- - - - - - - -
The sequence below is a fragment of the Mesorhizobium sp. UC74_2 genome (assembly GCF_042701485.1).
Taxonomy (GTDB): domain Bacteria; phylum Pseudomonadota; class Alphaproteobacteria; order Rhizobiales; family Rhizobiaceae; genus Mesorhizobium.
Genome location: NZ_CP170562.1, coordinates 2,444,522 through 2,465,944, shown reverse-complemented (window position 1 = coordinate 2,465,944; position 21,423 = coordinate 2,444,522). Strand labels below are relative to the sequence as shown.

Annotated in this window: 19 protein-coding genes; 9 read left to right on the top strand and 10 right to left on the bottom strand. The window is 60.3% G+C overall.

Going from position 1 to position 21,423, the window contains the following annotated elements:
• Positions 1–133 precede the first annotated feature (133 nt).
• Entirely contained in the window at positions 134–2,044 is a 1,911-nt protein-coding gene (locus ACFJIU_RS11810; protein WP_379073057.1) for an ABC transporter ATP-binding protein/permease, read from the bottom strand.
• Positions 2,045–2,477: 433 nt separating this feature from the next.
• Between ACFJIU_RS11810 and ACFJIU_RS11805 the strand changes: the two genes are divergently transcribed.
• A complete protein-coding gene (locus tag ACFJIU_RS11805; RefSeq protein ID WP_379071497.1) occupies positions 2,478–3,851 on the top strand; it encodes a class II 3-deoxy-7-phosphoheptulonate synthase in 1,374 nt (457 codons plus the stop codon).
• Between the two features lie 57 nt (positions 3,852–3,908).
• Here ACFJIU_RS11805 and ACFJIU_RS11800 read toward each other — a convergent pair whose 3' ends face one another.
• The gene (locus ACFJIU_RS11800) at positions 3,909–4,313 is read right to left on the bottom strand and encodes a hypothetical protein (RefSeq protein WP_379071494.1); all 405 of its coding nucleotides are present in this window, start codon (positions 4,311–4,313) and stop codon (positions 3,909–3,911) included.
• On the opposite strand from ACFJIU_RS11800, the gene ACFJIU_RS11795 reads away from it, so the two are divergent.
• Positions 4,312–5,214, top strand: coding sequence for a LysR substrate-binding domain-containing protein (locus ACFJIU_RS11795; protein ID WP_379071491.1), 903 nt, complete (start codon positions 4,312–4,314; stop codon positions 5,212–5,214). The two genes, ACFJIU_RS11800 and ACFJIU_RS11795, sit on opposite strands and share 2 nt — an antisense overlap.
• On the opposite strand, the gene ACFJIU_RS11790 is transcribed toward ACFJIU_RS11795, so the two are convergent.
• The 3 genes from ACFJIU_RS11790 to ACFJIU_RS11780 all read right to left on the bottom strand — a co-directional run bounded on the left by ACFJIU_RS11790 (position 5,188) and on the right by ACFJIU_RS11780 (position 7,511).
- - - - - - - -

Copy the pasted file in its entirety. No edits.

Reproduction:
The sequence below is a fragment of the Mesorhizobium sp. UC74_2 genome (assembly GCF_042701485.1).
Taxonomy (GTDB): domain Bacteria; phylum Pseudomonadota; class Alphaproteobacteria; order Rhizobiales; family Rhizobiaceae; genus Mesorhizobium.
Genome location: NZ_CP170562.1, coordinates 2,444,522 through 2,465,944, shown reverse-complemented (window position 1 = coordinate 2,465,944; position 21,423 = coordinate 2,444,522). Strand labels below are relative to the sequence as shown.

Annotated in this window: 19 protein-coding genes; 9 read left to right on the top strand and 10 right to left on the bottom strand. The window is 60.3% G+C overall.

Going from position 1 to position 21,423, the window contains the following annotated elements:
• Positions 1–133 precede the first annotated feature (133 nt).
• Entirely contained in the window at positions 134–2,044 is a 1,911-nt protein-coding gene (locus ACFJIU_RS11810; protein WP_379073057.1) for an ABC transporter ATP-binding protein/permease, read from the bottom strand.
• Positions 2,045–2,477: 433 nt separating this feature from the next.
• Between ACFJIU_RS11810 and ACFJIU_RS11805 the strand changes: the two genes are divergently transcribed.
• A complete protein-coding gene (locus tag ACFJIU_RS11805; RefSeq protein ID WP_379071497.1) occupies positions 2,478–3,851 on the top strand; it encodes a class II 3-deoxy-7-phosphoheptulonate synthase in 1,374 nt (457 codons plus the stop codon).
• Between the two features lie 57 nt (positions 3,852–3,908).
• Here ACFJIU_RS11805 and ACFJIU_RS11800 read toward each other — a convergent pair whose 3' ends face one another.
• The gene (locus ACFJIU_RS11800) at positions 3,909–4,313 is read right to left on the bottom strand and encodes a hypothetical protein (RefSeq protein WP_379071494.1); all 405 of its coding nucleotides are present in this window, start codon (positions 4,311–4,313) and stop codon (positions 3,909–3,911) included.
• On the opposite strand from ACFJIU_RS11800, the gene ACFJIU_RS11795 reads away from it, so the two are divergent.
• Positions 4,312–5,214, top strand: coding sequence for a LysR substrate-binding domain-containing protein (locus ACFJIU_RS11795; protein ID WP_379071491.1), 903 nt, complete (start codon positions 4,312–4,314; stop codon positions 5,212–5,214). The two genes, ACFJIU_RS11800 and ACFJIU_RS11795, sit on opposite strands and share 2 nt — an antisense overlap.
• On the opposite strand, the gene ACFJIU_RS11790 is transcribed toward ACFJIU_RS11795, so the two are convergent.
• The 3 genes from ACFJIU_RS11790 to ACFJIU_RS11780 all read right to left on the bottom strand — a co-directional run bounded on the left by ACFJIU_RS11790 (position 5,188) and on the right by ACFJIU_RS11780 (position 7,511).